If they refuse to implement it and it turns out it was a good idea then that would reflect positively on the result and would prove that the criteria aren’t universally a good thing and Asian football will benefit by allowing flexibility in how every country decides to run its league.

    If the ACL was purely determined by results on the pitch and it was determined that the A-League only deserved one full spot and one playoff spot then I would accept that as a fair result as the process was merit based.

    In fact, considering Adelaide United are the only Australian club that is consistently competitive in the ACL, I doubt Australia deserves anything more than two spots in the ACL anyway.

    However I just don’t accept punishing leagues based on subjective criteria and having the AFC trying to force square pegs into round holes by forcing leagues to implement policy that may be detrimental to the development of football in their region.

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    The Crowd Says (20)

    • December 1st 2012 @ 7:13am
      MV Dave said | December 1st 2012 @ 7:13am | ! Report

      As long as we have 2 spots open, being Champions and Premiers, then that is good enough for now. As the HAL gets stronger and is able to continue evolving hopefully into the top league in Asia then the ACL situation will change. ACL is the icing on the cake but lets make sure the cake is right first…

      • Roar Guru

        December 1st 2012 @ 7:17am
        Cappuccino said | December 1st 2012 @ 7:17am | ! Report

        Totally agree, HAL growth should be the priority.

    • Roar Guru

      December 1st 2012 @ 7:16am
      Cappuccino said | December 1st 2012 @ 7:16am | ! Report

      I agree that the situation is unfair, and that the A-League should definitely be awarded three slots. But the decision has been made- now the ball is in the FFA’s court. Promotion/Relegation, a Cup competition, 12 teams+ and a longer season are all long-term goals. If we can start implementing these things sooner (obviously expansion, promotion can’t be rushed), particularly easier tasks like long season and an FFA Cup, not only will this problem be solved but Australian football will be moving forward at the same time.

    • Roar Guru

      December 1st 2012 @ 10:34am
      dasilva said | December 1st 2012 @ 10:34am | ! Report

      I don’t really have a problem with 2 spots. I just don’t like the process in which we lost the spot. I suspect that if it was done purely on performance that we would have been lucky to hold on to 3 spots.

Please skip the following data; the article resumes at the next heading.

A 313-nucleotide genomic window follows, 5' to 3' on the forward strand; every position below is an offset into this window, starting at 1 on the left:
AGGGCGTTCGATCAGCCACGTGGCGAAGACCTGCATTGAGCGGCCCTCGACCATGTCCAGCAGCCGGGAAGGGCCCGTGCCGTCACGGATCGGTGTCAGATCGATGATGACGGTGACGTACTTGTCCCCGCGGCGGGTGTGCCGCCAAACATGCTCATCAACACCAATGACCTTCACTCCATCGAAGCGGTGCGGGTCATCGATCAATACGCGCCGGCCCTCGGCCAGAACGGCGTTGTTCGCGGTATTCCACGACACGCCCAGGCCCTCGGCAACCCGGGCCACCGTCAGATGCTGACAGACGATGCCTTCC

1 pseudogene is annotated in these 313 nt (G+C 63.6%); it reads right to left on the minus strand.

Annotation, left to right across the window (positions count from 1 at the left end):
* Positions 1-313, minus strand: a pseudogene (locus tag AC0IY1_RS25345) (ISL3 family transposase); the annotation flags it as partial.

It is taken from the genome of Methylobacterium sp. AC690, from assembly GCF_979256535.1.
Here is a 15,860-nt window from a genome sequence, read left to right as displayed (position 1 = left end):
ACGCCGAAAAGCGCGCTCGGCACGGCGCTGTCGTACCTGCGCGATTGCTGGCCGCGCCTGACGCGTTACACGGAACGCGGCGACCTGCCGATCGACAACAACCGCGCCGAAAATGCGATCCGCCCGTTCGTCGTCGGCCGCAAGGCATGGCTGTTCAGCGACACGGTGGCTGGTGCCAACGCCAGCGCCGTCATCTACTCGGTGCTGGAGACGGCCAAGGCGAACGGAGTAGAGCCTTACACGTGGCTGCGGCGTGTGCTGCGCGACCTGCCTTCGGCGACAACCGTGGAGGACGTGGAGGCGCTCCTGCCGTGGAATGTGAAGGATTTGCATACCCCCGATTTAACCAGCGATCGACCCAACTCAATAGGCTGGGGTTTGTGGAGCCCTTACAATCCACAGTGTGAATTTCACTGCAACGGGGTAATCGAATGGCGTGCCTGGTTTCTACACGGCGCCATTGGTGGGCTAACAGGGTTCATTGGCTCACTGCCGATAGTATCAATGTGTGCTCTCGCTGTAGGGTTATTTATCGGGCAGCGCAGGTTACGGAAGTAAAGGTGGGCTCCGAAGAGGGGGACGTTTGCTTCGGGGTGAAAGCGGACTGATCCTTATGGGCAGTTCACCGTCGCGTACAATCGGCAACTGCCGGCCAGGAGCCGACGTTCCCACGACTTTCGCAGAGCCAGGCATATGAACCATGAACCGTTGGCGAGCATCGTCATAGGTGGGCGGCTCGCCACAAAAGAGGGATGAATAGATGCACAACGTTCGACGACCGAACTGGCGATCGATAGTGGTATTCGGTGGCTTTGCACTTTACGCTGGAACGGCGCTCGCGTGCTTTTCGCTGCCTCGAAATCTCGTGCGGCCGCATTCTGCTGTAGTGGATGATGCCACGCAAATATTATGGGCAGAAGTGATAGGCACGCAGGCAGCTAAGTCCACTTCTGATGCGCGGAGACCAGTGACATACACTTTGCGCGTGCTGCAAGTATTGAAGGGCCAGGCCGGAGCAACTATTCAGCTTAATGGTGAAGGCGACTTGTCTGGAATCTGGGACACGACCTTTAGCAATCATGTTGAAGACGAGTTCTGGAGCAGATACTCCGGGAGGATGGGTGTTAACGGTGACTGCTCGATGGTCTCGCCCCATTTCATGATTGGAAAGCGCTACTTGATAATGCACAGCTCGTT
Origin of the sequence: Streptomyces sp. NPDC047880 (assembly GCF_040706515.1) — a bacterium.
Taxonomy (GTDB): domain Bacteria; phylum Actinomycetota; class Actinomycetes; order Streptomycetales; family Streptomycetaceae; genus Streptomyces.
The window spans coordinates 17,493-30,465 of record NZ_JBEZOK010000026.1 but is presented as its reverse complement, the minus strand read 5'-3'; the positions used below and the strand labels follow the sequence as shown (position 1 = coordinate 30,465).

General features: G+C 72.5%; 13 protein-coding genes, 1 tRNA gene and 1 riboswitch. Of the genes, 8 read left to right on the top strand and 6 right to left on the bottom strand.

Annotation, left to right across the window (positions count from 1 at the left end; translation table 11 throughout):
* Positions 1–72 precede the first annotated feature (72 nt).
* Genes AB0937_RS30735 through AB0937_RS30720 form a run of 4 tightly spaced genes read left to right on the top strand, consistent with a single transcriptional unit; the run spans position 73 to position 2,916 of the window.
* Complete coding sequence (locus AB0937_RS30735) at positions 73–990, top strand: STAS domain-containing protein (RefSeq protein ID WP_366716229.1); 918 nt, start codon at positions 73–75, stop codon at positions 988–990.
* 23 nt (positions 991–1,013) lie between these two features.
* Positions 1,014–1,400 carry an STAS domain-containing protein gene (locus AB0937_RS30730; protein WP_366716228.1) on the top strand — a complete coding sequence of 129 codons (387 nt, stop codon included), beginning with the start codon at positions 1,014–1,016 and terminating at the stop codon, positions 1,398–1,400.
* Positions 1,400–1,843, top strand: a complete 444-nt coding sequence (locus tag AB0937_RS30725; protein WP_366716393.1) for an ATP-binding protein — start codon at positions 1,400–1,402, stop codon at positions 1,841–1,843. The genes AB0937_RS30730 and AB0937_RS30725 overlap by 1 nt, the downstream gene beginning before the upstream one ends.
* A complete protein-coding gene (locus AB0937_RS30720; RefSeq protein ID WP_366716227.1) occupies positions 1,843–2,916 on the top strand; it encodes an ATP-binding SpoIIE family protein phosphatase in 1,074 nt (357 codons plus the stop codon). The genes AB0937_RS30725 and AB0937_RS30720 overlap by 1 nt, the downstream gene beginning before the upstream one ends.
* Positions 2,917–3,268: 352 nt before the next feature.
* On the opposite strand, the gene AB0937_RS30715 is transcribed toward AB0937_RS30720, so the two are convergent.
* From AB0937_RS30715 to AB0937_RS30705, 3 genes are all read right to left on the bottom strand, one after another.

The AFC goal is to raised the standard of football so that Asian clubs are just as good as South american and european clubs

      So I get that they want sides to raised their game and implementing some of these criterias

      However the end game is the technical standards and strength of the Asian clubs.

      All these criterias are means to the end not the end itself

      By selecting clubs not by performance on the pitch or even technical standards (I prefer performance on the pitch but considering that the stated goal of AFc is to raised technical standards so they can better compete with other confederation I can accept technical standards as well) they forget what’s important and why they want the criteria to be implemented

      FA cup, length of seasons, promotion relegation are the means to raised the standard of football but are not the reflection of standard of football in of itself

      By selecting clubs based on KPI but not on the finished products (which is quality of the teams) then you no longer selecting the best club teams on asia and you not rewarding countries who are the strongest in Asia.

    • December 1st 2012 @ 10:41am
      jamesb said | December 1st 2012 @ 10:41am | ! Report

      I’m saying no to promotion/ relegation, but a cup competition, expand to 12 teams, and expand the season, those three things can be achieved in the next 4 to 5 years.

      I also think we have ourselves to blame. We started the a_league with just 8 teams, which should’ve been ten. Also we had to fold two expansion teams in Fury and GCU.

      Let the A-League have stabilty for the next few years, and than it will start to see the benefits.

      But like I said earlier, i say no to promotion and relegation.

      • December 1st 2012 @ 1:51pm
        gurudoright said | December 1st 2012 @ 1:51pm | ! Report

        Unfortunately AFC only sees the A-League with 9 teams as they do not view Wellington Phoenix as an Australian hence AFC team. So to expand to a minimum of a 12 (Australian team) league, the A-League needs to expand to another 3 teams for their 12 team criteria